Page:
I tried the fare at Five Guys Burgers in the Quarry Market again yesterday. I had been there once before and found it good, but not great, and wanted to give the place another chance to live up to the high expectations generated by a number of favorable reviews in both the local daily rag and the weekly throwaway. Plus, having recently been in the Washington DC suburbs, the sheer numbers of Five Guys locations had burned the name into my subconscious, where it whispered to me confused notions about the link between success and quality.
I can't fault the quality of the burger. Everything that was supposed to be soft was soft; everything that was supposed to be crisp was crisp. Everything that was supposed to be tasty, was tasty.
The place is arranged in a traditional storefront way. Wooden tables for four, all just a wee bit too close together, occupy the front of the space, with an aisle between that leads to the counter. A menu board hangs above two cash registers; the kitchen bustles behind that. I was dismayed at the line waiting to order when I arrived, but it moved quickly.
I was less impressed with the prices. A regular burger ("regular" is the new "small"), regular order of fries, and regular drink was just over ten dollars -- not an awful lot in absolute dollars, but it seemed about fifteen percent more than it should have been. (I notice that, on Urbanspoon, two locations are rated at $, while this location in the upscale Quarry Market is rated $$; maybe Five Guys is like HEB, & charges different prices at different locations.) The price includes free refills on drinks ... if you can get to the dispensers.
Two drinks dispensers stand against the wall near the counter. They seemed to be The spot for teenagers and young children to loll about, chatting on cellphones and testing first one, then another flavor of soda. Gradually they were reminded of the world about them, and moved off to tables, giving the grown-ups the chance to pour drinks. Some minor inconvenience attended the fact that some flavors of drink were available in one dispenser, but not the other. This occasioned that dance you do when one dispenser is available, but it's not the one the person in front of you wants. But the trade-off is that there are more flavors available, and all in all I'd say it's a worthwhile trade.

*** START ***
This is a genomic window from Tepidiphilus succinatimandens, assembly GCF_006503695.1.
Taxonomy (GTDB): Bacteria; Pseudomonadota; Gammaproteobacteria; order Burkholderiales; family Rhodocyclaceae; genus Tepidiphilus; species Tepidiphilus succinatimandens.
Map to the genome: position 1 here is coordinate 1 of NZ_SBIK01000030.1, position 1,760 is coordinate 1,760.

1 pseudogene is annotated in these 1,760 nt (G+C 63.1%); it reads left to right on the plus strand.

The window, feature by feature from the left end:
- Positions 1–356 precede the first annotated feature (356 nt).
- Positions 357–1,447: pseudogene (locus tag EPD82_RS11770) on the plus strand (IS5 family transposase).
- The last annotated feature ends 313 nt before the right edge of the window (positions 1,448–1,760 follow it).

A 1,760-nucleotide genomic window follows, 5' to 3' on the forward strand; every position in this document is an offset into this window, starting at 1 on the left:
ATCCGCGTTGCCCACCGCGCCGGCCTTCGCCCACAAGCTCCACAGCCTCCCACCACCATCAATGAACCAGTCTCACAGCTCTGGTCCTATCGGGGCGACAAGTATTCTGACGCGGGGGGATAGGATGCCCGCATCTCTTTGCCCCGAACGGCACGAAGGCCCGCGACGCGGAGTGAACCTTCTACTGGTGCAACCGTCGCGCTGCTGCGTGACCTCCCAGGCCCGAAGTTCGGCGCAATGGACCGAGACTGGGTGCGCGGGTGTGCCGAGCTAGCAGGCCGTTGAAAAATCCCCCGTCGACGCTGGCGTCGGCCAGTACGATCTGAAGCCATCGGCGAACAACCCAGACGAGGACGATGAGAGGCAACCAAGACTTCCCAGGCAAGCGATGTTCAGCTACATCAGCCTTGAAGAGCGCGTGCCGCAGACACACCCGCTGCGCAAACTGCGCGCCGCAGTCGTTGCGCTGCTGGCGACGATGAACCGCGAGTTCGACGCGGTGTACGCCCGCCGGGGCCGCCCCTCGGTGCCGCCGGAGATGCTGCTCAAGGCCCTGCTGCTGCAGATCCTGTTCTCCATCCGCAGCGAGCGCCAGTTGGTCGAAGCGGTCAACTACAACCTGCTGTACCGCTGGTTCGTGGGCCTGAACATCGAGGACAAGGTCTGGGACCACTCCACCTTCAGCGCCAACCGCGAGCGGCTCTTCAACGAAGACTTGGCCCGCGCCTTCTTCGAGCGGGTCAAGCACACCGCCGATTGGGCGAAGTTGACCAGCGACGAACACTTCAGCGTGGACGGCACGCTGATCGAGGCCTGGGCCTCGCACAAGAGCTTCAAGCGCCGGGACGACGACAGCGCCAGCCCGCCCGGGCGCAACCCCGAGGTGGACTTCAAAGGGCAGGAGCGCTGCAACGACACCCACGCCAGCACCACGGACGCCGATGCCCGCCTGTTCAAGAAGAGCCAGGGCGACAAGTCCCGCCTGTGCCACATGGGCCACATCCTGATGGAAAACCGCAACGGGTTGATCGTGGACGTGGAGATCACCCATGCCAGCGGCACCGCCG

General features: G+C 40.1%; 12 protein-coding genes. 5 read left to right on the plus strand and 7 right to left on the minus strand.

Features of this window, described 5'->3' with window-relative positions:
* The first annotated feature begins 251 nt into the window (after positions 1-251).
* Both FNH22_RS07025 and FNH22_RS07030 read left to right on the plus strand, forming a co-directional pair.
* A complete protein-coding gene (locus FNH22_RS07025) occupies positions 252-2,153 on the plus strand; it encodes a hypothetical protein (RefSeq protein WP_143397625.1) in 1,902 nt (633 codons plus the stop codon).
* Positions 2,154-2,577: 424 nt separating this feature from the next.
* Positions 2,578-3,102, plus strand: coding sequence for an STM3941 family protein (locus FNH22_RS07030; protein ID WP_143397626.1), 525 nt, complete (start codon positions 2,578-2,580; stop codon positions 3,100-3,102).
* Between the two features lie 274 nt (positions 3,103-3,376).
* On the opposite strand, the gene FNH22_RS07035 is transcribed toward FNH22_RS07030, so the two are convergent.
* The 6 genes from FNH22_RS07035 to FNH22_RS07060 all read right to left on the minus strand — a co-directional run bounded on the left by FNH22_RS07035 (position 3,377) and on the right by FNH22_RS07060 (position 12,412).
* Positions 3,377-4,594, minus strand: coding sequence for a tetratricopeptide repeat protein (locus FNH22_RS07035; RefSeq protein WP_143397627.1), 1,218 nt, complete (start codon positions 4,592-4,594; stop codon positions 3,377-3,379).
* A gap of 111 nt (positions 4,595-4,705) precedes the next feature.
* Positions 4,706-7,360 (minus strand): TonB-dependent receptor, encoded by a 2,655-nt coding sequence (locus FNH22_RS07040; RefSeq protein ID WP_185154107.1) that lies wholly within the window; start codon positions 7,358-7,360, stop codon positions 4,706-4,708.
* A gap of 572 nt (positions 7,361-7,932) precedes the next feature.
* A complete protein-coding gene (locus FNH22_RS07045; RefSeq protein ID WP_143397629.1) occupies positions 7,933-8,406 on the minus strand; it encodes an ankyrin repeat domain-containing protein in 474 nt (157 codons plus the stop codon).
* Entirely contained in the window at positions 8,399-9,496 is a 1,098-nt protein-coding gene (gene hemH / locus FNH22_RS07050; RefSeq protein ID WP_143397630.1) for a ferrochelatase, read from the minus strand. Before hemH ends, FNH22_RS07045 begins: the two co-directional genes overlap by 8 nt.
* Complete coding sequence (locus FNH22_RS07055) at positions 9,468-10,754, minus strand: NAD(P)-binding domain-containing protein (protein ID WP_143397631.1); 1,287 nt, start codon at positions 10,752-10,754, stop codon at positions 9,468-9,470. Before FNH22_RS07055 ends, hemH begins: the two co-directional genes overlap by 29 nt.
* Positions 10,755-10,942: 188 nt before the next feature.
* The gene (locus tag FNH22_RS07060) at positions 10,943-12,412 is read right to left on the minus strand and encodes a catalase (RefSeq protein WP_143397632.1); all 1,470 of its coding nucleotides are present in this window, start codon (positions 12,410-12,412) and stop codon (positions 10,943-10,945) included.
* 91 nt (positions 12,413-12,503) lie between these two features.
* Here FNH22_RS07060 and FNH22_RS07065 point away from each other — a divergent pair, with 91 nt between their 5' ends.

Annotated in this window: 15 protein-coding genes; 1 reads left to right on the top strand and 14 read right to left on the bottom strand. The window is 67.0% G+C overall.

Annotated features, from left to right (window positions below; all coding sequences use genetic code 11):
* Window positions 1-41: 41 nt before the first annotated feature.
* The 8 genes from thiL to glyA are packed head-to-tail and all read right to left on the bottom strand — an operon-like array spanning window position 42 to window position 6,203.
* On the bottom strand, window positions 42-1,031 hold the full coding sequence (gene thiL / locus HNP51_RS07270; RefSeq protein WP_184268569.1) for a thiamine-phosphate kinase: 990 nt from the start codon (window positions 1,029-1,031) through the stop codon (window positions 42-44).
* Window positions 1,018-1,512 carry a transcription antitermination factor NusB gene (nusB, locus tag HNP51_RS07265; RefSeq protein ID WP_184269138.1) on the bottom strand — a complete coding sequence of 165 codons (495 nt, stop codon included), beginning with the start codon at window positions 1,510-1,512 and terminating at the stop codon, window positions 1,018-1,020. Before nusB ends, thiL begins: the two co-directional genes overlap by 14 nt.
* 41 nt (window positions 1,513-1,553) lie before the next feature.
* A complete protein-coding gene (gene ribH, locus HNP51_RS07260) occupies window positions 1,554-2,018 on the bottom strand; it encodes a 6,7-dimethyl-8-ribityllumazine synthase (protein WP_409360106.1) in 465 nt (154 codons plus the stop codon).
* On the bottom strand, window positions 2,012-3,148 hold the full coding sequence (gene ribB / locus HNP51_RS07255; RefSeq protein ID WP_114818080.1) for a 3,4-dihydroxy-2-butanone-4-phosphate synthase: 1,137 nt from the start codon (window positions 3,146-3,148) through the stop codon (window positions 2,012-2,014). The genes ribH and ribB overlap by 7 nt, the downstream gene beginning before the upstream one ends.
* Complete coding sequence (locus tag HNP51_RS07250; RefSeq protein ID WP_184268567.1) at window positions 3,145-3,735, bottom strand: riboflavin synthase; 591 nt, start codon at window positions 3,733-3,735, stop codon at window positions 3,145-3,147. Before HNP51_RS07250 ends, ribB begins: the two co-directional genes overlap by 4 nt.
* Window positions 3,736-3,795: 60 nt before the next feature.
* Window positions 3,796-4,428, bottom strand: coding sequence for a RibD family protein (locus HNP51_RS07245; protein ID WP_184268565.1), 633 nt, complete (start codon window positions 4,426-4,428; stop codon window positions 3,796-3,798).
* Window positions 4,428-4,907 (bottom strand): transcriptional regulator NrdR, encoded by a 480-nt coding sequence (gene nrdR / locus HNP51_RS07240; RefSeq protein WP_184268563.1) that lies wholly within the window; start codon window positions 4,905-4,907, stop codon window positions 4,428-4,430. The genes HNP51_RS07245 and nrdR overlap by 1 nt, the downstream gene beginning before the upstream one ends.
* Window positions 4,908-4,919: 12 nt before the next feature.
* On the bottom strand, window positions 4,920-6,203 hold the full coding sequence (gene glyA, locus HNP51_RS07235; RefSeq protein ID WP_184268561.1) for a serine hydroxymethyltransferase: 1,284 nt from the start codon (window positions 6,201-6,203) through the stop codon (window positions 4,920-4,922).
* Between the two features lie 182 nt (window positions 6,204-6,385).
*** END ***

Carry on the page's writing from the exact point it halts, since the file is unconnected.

While you wait for your order, you can treat yourself to roasted peanuts from large boxes placed around the dining room. (The boxes are labelled with the advice that "because of the danger of allergic reactions," peanuts are not to be removed from the shop. What hogwash. It's because they don't want you carting off all their peanuts. Understandable, but it makes me wonder that we accept such bald-faced lies in our lives without comment; especially at airport "security.") The tradition in places that give away knosh peanuts is that you toss the shells on the floor. That gives the place a down-home kind of feel, but (a) we modern Americans are just a tad too well-brought-up to make an intentional mess like that in somebody else's place, and (b) the smooth floor is too slick to have peanut shells lying around on it. If they're going to do the peanut thing, they should have a floor that won't turn into an ice rink when somebody walks on the shells.
Despite the number of people ahead of me in line, the orders were cranked out at good speed, and I didn't have to wait long to get my food. The burger, as I implied above, was very good; maybe not Fatty's-good, but close. The fries, however, were another story.
The regular (small) order proved to be about twice as many fries as I would have wanted, and about three times as many as I would have expected, but for the price. Five Guys makes a point of the fact that they use only peanut oil in-house; I think they might want to rethink that. The fries were greasy and limp, and the peanut oil imparts a taste that, while not unpleasant, is unappealing. It made me less regretful about throwing half my order away.
The one other thing worth mentioning is the noise. Every surface in the place is designed to reflect sound, so this small glass-fronted burger shop is as loud as Rosario's at lunch on Friday in Lent.